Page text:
International Papers

Russia’s Visa Bill

Russia solved one longstanding international relations crisis Monday, when President Vladimir Putin struck a deal with the European Union regarding the status of the Russian enclave of Kaliningrad, but as the Financial Times observed, “the price was the shelving of any tough debate on Chechnya.”

Around 1.5 million Russians live in Kaliningrad, which will be completely surrounded by European Union nations when Lithuania and Poland join in 2004 (for more on the history of Kaliningrad, see this “Foreigners” column from January, 2001). The European Union had insisted that visas would be required for Russians to cross EU territory when traveling from Kaliningrad to the Russian mainland, “citing possible illegal immigration, crime, health and drug problems,” according to Britain’s Guardian. Putin was adamant that Russians should be able to travel from one piece of national territory to another unmolested. In the end, a symbolic compromise was reached under which Lithuania will issue “facilitated travel documents”—visas by another name—to allow passage between Kaliningrad and the rest of Russia. Currently, according to the Moscow Times, “Russians make 960,000 trips by train and 620,000 by car between Kaliningrad and the rest of the country every year.”

Despite the relief that years of wrangling over Kaliningrad had come to an end, most coverage of the Brussels summit focused on Putin’s remarks about Chechnya. The Moscow Times reported that when questioned by a French journalist, the Russian president launched into an impassioned disquisition about radical Muslims’ plan to use terrorism to create a “global caliphate.” Putin, who was visibly angry at reporters’ tough questions on Chechnya, concluded with what the MT described as “a tasteless joke”: “If you want to go all the way and become a Muslim radical and are ready to get circumcised, I invite you to Moscow. We are a multi-confessional country, we have experts in this field, too. I will recommend that they carry out the operation in such a way that nothing grows back.” According to the paper, the crude remarks were edited out of footage shown on Russian state television.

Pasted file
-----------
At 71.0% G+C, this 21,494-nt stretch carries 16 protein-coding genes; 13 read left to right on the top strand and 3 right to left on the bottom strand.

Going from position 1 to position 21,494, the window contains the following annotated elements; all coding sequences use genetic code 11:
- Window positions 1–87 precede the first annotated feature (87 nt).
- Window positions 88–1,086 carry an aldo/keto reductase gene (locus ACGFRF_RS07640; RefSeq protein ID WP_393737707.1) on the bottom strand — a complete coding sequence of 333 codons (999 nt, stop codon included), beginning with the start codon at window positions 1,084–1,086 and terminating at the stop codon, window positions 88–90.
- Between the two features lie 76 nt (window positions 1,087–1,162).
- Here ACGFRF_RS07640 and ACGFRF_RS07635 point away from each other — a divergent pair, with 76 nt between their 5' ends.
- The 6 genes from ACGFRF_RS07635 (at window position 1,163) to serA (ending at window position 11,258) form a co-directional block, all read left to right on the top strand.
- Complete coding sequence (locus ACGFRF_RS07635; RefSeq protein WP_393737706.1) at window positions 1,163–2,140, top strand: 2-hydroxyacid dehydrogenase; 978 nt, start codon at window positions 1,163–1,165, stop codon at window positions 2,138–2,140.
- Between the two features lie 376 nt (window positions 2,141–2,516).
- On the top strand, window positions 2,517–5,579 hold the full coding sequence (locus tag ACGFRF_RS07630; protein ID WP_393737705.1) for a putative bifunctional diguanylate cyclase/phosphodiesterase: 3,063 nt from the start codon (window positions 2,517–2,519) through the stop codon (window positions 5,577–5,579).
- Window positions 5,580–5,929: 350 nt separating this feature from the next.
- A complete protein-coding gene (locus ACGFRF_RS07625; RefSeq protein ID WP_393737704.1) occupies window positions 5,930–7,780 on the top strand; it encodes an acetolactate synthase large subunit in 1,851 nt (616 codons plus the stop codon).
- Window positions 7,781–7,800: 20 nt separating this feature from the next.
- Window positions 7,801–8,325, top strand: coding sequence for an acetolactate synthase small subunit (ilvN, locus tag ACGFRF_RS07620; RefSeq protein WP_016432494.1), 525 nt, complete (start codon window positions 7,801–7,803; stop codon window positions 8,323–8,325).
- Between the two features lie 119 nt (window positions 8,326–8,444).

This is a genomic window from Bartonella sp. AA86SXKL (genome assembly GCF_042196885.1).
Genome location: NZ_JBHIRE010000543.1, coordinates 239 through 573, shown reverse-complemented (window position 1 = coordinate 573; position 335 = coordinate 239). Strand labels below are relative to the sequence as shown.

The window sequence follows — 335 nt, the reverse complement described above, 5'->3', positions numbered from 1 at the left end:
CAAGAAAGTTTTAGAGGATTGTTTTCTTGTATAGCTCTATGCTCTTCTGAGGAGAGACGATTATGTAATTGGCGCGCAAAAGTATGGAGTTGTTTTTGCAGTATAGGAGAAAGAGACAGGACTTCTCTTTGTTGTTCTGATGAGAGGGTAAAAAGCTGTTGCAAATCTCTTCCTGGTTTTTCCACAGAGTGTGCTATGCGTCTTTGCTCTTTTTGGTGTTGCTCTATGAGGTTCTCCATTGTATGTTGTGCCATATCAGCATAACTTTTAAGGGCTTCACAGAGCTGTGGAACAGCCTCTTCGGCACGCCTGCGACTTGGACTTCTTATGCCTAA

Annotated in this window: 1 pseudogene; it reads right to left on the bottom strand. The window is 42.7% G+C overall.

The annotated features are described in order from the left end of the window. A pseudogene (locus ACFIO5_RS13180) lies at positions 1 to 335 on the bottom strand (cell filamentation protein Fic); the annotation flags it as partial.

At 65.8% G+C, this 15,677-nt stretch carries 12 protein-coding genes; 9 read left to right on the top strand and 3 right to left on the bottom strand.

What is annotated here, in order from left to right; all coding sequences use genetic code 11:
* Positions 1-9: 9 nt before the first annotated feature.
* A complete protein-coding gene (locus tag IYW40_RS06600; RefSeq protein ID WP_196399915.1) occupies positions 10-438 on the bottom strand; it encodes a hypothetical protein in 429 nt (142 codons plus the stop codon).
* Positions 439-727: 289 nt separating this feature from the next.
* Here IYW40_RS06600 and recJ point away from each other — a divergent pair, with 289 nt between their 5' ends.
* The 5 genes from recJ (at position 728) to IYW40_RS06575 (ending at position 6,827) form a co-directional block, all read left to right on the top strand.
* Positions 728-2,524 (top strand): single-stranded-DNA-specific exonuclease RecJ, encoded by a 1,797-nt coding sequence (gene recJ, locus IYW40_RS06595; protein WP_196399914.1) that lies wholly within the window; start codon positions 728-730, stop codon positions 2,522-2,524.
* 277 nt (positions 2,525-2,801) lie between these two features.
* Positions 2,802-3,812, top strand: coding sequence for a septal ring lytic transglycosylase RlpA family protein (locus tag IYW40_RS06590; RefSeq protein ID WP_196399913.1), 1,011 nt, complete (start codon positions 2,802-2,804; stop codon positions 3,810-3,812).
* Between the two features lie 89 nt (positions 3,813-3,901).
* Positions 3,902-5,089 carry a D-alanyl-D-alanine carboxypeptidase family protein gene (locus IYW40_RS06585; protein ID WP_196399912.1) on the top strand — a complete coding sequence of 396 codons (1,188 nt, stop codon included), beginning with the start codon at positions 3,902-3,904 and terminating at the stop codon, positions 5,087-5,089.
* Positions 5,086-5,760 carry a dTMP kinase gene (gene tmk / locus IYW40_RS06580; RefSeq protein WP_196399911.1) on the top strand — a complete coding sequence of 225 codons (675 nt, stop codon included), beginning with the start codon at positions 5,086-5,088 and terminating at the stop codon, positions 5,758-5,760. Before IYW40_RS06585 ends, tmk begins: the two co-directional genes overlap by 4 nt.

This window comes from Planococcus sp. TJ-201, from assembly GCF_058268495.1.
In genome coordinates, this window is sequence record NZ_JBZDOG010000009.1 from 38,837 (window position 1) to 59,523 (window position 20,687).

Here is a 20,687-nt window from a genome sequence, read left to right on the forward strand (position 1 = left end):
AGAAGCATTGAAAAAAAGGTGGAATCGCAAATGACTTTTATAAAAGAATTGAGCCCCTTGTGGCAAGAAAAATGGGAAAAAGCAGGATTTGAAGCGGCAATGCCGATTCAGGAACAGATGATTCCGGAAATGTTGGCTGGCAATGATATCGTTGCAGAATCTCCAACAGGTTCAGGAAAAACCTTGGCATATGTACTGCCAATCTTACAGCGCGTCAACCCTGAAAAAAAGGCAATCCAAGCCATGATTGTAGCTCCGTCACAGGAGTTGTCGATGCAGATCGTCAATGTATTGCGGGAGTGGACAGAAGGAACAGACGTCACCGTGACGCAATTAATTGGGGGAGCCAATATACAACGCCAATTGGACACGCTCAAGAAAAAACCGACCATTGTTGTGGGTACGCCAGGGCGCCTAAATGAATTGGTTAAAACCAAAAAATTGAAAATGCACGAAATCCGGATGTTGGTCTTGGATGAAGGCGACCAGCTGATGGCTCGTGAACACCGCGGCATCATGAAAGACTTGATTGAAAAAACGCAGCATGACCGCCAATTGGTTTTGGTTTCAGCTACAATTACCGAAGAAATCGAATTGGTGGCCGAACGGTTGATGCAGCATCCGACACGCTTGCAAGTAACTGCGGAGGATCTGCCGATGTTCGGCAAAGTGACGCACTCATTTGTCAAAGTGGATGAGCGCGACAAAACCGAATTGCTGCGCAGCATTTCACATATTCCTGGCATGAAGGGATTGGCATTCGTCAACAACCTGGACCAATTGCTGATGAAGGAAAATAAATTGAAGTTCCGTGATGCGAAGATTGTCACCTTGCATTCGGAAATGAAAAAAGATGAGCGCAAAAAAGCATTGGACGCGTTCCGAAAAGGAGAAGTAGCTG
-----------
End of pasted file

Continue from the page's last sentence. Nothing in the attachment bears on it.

France’s Le Figaro decried European governments’ timidity for failing to challenge Russia’s human rights abuses in Chechnya. The editorial said terrorism “legitimates all the actions of those who try to crush it, even by the most heinous means. This is, if one dare say it, the happy fate that befalls Vladimir Putin.” It continued, “The Moscow theater tragedy enables him to register the war in Chechnya as part of the international war on terrorism, since his country, like the United States, is a victim of the Islamist nightmare.” By staying quiet about Russia’s behavior in Chechnya, the European Union is falling for the illusion that “unresolved questions disappear,” the paper declared.